The British Antarctic Survey operates a transcontinental air link between the Falkland Islands and the Rothera Research Station on the Antarctic Peninsula and servicing also other British bases in the British Antarctic Territory using a de Havilland Canada Dash 7.

The smaller Port Stanley Airport, outside the city, is used for internal flights. The Falkland Islands Government Air Service (FIGAS) operates Islander aircraft that can use the grass airstrips that most settlements have. Flight schedules are decided a day in advance according to passenger needs. The night before, the arrival and departure times are announced on the radio.

The road network has been improved in recent years. However, not many paved roads exist outside Stanley and RAF Mount Pleasant.

Landmines and ordnance

Depending on the source, between 18,000 and 25,000 land mines remain from the 1982 war. One source says that Argentina placed 18,000 landmines.[84] The British Government stated that all but one of their anti-personnel mine were accounted for.[85] The land mines are located in either 101 or 117 mine fields, that are dispersed over an area of 8 sq mi (20 km2) in the areas of Port Stanley, Port Howard, Fox Bay and Goose Green (these areas are now well marked).[86] Information is available from the EOD (Explosive Ordnance Disposal) Operation Centre in Stanley.[86]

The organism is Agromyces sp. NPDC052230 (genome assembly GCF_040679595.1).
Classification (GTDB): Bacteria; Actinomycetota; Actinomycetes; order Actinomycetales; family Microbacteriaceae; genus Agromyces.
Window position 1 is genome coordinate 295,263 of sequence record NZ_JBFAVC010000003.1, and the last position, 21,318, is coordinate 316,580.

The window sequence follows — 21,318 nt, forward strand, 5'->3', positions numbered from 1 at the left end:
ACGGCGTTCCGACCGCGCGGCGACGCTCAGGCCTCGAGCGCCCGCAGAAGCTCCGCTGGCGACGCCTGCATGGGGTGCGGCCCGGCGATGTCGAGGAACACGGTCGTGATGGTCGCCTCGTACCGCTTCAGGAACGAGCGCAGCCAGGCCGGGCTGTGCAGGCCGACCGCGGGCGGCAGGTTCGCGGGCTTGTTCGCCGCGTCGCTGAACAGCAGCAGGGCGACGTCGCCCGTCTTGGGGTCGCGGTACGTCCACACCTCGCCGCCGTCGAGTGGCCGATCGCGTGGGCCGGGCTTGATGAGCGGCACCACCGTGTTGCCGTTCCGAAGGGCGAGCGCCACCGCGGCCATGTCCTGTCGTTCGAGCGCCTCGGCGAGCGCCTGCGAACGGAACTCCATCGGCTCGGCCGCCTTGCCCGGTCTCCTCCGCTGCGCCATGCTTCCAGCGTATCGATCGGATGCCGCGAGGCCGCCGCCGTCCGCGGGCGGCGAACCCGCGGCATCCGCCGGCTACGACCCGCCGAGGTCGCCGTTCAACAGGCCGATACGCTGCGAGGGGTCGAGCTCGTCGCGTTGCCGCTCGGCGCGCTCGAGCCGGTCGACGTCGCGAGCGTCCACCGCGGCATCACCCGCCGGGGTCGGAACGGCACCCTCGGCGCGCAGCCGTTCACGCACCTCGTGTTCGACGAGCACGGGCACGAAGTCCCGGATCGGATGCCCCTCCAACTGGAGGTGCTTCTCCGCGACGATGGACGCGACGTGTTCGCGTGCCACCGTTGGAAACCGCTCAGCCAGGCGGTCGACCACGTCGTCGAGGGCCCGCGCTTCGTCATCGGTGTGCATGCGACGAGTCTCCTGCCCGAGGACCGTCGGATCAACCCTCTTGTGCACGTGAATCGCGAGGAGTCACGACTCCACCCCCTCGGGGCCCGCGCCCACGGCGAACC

Care should still be taken as some beaches were mined, and there have been concerns the tides could have moved some mines. The same applies where mine fields are close to rivers. Care should be taken in case mines have been washed out of the marked area by flooding. There is also ordnance left over from the war. Between 1997 and 2002, 248 antipersonnel mines were destroyed in the Falklands, 16 were destroyed in 2003, one in 2005 and six antipersonnel mines were destroyed in 2006.[87]

In February 2005, the charity Landmine Action proposed a Kyoto-style credit scheme, which would see a commitment by the British government to clear an equivalent area of mined land to that currently existing in the Falklands in more seriously mine-affected countries by March 2009. This proposal was supported by Falkland Islanders, for whom landmines do not pose a serious threat in everyday life.[88] The British government has yet to declare its support or opposition to the idea.